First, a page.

Imperial College London


Faculty of MedicineDepartment of Infectious Disease

Chair in Mucosal Infection and Immunity



+44 (0)20 7594 5206r.shattock




453Wright Fleming WingSt Mary's Campus






BibTex format

@article{Aw and McKay and Shattock and Polizzi:2017:10.1186/s13568-017-0372-7,
author = {Aw and McKay and Shattock and Polizzi, KM},
doi = {10.1186/s13568-017-0372-7},
journal = {AMB Express},
title = {Expressing anti-HIV VRC01 antibody using the murine IgG1 secretion signal in Pichia pastoris},
url = {},
volume = {7},
year = {2017}

RIS format (EndNote, RefMan)

AB - The use of the recombinant expression platform Pichia pastoris to produce pharmaceutically important proteins has been investigated over the past 30 years. Compared to mammalian cultures, expression in P. pastoris is cheaper and faster, potentially leading to decreased costs and process development times. Product yields depend on a number of factors including the secretion signal chosen for expression, which can influence the host cell response to recombinant protein production. VRC01, a broadly neutralising anti-HIV antibody, was expressed in P. pastoris, using the methanol inducible AOX1 promoter for both the heavy and light chains. Titre reached up to 3.05 μg mL-1 in small scale expression. VRC01 was expressed using both the α-mating factor signal peptide from Saccharomyces cerevisiae and the murine IgG1 signal peptide. Surprisingly using the murine IgG1 signal peptide resulted in higher yield of antibody capable of binding gp140 antigen. Furthermore, we evaluated levels of secretory stress compared to the untransformed wild-type strain and show a reduced level of secretory stress in the murine IgG1 signal peptide strains versus those containing the α-MF signal peptide. As bottlenecks in the secretory pathway are often the limiting factor in protein secretion, reduced levels of secretory stress and the higher yield of functional antibody suggest the murine IgG1 signal peptide may lead to better protein folding and secretion. This work indicates the possibilities for utilising the murine IgG1 signal peptide for a range of antibodies, resulting in high yields and reduced cellular stress.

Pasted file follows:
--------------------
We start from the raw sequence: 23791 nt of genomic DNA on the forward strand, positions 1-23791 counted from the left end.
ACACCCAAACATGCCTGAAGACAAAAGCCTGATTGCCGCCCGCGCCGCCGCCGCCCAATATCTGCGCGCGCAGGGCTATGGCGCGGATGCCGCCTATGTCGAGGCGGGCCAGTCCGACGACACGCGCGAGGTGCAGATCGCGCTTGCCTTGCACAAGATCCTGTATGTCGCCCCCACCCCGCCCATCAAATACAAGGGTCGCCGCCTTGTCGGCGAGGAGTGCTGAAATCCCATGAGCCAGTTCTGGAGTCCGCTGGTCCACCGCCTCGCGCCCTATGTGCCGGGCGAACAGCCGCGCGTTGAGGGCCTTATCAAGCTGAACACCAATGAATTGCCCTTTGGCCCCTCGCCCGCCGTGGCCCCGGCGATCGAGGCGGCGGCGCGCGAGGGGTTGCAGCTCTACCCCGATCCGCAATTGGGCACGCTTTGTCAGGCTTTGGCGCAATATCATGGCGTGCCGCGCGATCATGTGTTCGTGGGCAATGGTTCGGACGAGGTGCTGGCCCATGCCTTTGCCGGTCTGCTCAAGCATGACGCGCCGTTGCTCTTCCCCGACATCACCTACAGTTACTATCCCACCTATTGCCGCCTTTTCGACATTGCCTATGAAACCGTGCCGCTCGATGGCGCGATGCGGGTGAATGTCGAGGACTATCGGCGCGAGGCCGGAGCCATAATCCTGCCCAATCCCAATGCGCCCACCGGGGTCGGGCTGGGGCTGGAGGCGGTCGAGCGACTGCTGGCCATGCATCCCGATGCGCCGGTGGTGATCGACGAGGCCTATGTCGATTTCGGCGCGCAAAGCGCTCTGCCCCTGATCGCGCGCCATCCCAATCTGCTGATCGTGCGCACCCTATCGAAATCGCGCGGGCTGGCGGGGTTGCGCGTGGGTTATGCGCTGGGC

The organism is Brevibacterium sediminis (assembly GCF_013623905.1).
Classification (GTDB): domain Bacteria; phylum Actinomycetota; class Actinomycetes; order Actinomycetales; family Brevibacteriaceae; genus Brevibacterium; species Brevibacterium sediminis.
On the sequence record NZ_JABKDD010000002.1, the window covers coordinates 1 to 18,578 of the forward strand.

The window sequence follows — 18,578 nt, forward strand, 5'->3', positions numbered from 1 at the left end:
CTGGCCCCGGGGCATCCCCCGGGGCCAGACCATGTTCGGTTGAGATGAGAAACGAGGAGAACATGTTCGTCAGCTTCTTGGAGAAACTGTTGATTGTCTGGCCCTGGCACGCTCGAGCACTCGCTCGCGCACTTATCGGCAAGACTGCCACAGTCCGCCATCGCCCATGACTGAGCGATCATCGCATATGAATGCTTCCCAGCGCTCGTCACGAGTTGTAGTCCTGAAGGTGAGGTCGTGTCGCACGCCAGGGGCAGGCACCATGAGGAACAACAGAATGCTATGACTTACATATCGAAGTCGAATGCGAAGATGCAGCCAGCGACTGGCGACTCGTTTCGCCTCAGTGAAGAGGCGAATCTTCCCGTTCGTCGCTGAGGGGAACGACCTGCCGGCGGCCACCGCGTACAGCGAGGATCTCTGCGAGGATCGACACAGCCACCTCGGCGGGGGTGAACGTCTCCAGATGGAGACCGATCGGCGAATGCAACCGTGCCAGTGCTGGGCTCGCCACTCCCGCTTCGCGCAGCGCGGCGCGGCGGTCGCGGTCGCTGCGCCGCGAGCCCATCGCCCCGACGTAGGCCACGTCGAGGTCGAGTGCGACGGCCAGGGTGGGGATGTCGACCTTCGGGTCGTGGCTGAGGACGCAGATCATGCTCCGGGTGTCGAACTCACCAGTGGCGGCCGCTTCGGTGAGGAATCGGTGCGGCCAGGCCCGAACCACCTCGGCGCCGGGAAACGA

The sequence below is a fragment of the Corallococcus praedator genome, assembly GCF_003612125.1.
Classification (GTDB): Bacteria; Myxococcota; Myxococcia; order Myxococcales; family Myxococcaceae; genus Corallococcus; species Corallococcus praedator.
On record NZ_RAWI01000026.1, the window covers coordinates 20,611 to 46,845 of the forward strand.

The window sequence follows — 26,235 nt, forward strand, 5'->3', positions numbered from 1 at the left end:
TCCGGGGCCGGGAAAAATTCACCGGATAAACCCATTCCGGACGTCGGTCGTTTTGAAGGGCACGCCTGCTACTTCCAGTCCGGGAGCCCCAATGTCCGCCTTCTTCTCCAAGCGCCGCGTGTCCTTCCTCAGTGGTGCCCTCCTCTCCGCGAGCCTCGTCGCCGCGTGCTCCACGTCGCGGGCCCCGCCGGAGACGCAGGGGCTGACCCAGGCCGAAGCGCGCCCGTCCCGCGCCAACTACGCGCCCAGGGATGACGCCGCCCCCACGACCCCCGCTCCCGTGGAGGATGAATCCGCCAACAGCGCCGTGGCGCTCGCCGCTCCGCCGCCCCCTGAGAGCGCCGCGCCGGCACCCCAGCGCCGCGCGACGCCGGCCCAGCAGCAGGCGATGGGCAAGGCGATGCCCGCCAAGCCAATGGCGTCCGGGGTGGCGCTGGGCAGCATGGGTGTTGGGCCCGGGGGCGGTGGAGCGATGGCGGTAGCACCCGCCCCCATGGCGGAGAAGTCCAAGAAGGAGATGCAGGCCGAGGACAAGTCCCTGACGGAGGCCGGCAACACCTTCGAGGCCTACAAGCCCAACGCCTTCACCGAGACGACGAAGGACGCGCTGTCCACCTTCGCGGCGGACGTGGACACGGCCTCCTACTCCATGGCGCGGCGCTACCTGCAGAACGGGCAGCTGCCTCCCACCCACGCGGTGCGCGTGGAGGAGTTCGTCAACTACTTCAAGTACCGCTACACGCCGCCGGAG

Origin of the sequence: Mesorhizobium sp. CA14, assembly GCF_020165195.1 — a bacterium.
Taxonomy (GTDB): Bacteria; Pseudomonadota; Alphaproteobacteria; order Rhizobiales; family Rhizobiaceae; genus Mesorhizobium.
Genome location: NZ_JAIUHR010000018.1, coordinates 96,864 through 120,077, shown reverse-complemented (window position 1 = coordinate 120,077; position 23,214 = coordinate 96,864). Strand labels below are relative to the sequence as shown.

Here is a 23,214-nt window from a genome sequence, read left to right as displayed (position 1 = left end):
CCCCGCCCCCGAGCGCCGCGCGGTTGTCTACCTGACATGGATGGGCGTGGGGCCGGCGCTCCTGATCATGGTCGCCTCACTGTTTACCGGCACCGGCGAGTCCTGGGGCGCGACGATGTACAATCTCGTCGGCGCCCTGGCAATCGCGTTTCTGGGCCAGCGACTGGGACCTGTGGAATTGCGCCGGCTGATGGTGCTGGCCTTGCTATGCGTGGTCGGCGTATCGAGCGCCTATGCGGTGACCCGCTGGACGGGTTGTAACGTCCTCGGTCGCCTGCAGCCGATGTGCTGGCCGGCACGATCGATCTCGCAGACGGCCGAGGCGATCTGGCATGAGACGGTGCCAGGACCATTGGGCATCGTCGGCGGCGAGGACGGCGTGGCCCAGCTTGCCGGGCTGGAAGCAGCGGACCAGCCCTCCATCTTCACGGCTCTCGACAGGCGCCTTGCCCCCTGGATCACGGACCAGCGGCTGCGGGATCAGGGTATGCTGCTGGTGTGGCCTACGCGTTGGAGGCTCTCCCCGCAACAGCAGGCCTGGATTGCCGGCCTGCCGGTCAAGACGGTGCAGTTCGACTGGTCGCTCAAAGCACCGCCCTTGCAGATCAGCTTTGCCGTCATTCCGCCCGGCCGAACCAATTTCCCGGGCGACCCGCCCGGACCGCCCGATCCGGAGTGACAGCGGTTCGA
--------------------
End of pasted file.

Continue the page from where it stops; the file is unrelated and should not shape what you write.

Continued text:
AU - Aw
AU - McKay
AU - Shattock
AU - Polizzi,KM
DO - 10.1186/s13568-017-0372-7
PY - 2017///
SN - 2191-0855
TI - Expressing anti-HIV VRC01 antibody using the murine IgG1 secretion signal in Pichia pastoris
T2 - AMB Express
UR -
UR -
VL - 7
ER -